As with every medical condition, celiac disease also comes with its fair share of misconceptions. Whether the false facts relate to what you can and can’t eat; how celiac affects other aspects of your health; or even if it’s contagious to other people (ridiculous, we know!); false information is prevalent and the ability to parse it out is critical for both your mental and physical well-being. 

Since cutting down on gluten is now a popular dietary option for people without celiac, even non-celiac gluten-free folks can often misunderstand the severity of your condition; seeing as living gluten free isn’t a choice for you, like it is for them. This means that you’ll need to take extra care when ensuring that the casserole at your gluten-free friend’s place really is 100% gluten free versus simply low on gluten, to help dispel the misconception that small amounts of gluten are acceptable for you to eat.

Pivoting back to the idea that many see a gluten-free lifestyle as a “healthy” option, it’s not surprising that people who’ve been newly diagnosed with celiac often believe that their novel gluten-free diet will result in better overall health. And while that sentiment may be true in some cases, it’s important to remember that not all gluten-free products are created equal and that there are a ton of gluten-free junk food options out there. It’s vital to approach gluten-free products in the same way we approached processed foods prior to our diagnosis — with an analysis of their health content in relation to fat, sugar, etc. 

Once final word of advice about celiac misconceptions: Taking advice from the average Joe or Jane on the street might not be the best idea. Although most people mean well when they give you gluten-free lifestyle advice, if they aren’t medical professionals or fellow celiac sufferers, it’s imperative to double check their advice with reputed sources to ensure that the information is above board and helpful instead of hurtful to your cause.

4. Confirm What You Can and Can’t Eat and Take Precautions

While a celiac diagnosis may take some time to adjust to, we must still eat in the meantime! One of the first things that needs to be determined upon being diagnosed is what you can and can’t eat to ensure that all grocery shopping performed from this point onward is safe. Creating a list of foods that you can eat (and another one of foods to avoid) and referring to it while shopping is a great safeguard against accidentally purchasing and eating a gluten-containing item. Of course, double checking all food labels—even those on generally gluten-free items—is also crucial! Additionally, understanding the precautions to take when cooking at home and sharing a kitchen and table with a gluten-consuming family is a necessary step to take, since it directly follows grocery shopping on the to-do list.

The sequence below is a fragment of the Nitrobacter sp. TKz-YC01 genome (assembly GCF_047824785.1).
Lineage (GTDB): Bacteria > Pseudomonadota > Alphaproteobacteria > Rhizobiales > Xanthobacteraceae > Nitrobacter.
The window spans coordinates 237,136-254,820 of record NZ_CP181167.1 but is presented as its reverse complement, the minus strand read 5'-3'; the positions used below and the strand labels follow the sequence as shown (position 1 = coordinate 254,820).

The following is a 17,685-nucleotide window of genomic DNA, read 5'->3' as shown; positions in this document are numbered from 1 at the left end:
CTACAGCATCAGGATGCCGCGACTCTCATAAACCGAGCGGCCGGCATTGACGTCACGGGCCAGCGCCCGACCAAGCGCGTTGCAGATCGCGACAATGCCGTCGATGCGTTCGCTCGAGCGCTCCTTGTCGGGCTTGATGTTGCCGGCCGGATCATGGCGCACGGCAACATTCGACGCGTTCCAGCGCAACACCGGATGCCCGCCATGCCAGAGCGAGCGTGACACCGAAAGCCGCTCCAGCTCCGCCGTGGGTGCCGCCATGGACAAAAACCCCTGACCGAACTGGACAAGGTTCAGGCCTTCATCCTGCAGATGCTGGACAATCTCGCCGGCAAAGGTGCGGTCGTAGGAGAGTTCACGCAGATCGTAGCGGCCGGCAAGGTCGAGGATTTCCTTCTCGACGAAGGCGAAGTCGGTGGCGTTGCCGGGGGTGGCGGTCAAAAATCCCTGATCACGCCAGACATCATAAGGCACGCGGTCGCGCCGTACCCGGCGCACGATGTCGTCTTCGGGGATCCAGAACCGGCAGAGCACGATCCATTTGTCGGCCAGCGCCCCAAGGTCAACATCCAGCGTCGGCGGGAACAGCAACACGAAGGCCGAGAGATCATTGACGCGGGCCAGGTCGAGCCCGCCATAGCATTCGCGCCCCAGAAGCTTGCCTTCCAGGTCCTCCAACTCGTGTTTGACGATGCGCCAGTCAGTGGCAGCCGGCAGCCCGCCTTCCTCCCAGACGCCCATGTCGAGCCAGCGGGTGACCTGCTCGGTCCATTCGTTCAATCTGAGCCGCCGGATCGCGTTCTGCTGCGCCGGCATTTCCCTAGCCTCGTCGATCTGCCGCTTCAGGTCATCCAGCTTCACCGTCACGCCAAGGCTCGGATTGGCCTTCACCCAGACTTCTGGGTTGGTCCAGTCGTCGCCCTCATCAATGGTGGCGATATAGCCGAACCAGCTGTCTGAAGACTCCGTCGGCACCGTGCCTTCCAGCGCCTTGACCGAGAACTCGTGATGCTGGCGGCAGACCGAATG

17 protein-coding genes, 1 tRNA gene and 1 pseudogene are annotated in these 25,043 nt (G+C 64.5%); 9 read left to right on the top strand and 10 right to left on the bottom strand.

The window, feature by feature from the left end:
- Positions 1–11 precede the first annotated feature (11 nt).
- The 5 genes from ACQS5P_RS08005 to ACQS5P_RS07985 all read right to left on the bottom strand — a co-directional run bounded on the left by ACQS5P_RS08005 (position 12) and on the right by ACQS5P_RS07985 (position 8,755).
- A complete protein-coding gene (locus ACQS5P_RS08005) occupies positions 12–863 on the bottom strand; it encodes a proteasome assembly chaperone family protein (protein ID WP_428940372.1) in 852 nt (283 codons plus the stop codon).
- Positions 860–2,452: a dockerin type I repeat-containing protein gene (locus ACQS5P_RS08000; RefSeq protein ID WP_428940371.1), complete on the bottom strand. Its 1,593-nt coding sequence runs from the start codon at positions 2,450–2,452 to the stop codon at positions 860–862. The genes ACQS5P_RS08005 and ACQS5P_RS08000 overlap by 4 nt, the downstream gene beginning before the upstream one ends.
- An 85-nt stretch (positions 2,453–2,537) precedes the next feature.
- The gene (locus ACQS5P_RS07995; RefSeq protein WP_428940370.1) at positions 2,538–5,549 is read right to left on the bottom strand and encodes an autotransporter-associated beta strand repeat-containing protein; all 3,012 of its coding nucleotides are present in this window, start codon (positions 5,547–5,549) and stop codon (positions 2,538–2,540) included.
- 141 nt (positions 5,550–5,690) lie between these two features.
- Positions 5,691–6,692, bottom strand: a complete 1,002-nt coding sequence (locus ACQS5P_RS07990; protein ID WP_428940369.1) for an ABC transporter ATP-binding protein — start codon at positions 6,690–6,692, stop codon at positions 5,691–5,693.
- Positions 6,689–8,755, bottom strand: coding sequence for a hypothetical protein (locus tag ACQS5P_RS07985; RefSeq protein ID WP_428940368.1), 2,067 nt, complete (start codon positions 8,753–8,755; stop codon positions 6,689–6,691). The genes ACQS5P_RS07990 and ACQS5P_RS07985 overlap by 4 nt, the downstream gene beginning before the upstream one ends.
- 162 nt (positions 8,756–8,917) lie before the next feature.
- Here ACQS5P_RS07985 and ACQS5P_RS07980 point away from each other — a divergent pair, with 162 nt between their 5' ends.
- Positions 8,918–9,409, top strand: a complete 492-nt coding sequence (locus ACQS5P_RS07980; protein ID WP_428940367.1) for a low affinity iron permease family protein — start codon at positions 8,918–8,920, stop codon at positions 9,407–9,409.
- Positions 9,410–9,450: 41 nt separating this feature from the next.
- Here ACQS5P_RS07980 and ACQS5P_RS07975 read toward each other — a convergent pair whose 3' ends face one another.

5. If at First You Don’t Succeed, Try Again!

It’s safe to say that we all experience setbacks during our gluten-free journeys — this is simply the nature of starting something new and not holding a full grasp of the situation immediately. Just as no one ever learned how to play the guitar without calloused hands, no one going gluten-free had smooth sailing all the way. When these roadblocks and pitfalls arise, it’s important to remember that: a) they happen to the best of us and b) trying again is a much better option than giving up!

If a store bought alternative tastes awful, try a different brand. If a recipe you tried doesn’t work, experiment with another. If your family doesn’t understand your explanation of the condition, turn them onto a medical professional’s YouTube video for an alternative description. 

After a period of adjustment, living the gluten-free lifestyle and managing your celiac will become second nature to you. Until then (and beyond!), the Eating Gluten Free family is here for you and yours with our supportive resources and wide range of gluten free products you can trust. Let’s make life taste good again together!